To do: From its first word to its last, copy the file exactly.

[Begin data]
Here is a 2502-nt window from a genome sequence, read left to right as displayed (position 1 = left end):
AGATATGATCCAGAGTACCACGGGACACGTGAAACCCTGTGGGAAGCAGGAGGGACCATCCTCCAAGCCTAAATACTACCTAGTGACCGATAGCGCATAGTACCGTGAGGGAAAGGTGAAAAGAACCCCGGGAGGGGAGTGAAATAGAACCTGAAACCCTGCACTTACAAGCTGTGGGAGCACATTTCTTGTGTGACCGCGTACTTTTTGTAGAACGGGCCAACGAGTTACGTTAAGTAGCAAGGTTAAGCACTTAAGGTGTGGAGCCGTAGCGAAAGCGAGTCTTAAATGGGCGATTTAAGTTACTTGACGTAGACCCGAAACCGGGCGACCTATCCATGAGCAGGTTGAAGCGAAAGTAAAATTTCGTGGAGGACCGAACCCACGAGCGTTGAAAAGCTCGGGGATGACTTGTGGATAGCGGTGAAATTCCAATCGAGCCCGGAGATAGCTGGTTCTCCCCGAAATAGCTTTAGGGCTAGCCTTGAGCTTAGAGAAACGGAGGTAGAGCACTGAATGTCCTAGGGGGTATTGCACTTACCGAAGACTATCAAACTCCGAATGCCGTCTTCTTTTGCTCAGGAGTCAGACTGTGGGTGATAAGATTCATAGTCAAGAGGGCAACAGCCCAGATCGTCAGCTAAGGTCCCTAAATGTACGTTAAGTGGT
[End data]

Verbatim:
Here is a 2502-nt window from a genome sequence, read left to right as displayed (position 1 = left end):
AGATATGATCCAGAGTACCACGGGACACGTGAAACCCTGTGGGAAGCAGGAGGGACCATCCTCCAAGCCTAAATACTACCTAGTGACCGATAGCGCATAGTACCGTGAGGGAAAGGTGAAAAGAACCCCGGGAGGGGAGTGAAATAGAACCTGAAACCCTGCACTTACAAGCTGTGGGAGCACATTTCTTGTGTGACCGCGTACTTTTTGTAGAACGGGCCAACGAGTTACGTTAAGTAGCAAGGTTAAGCACTTAAGGTGTGGAGCCGTAGCGAAAGCGAGTCTTAAATGGGCGATTTAAGTTACTTGACGTAGACCCGAAACCGGGCGACCTATCCATGAGCAGGTTGAAGCGAAAGTAAAATTTCGTGGAGGACCGAACCCACGAGCGTTGAAAAGCTCGGGGATGACTTGTGGATAGCGGTGAAATTCCAATCGAGCCCGGAGATAGCTGGTTCTCCCCGAAATAGCTTTAGGGCTAGCCTTGAGCTTAGAGAAACGGAGGTAGAGCACTGAATGTCCTAGGGGGTATTGCACTTACCGAAGACTATCAAACTCCGAATGCCGTCTTCTTTTGCTCAGGAGTCAGACTGTGGGTGATAAGATTCATAGTCAAGAGGGCAACAGCCCAGATCGTCAGCTAAGGTCCCTAAATGTACGTTAAGTGGT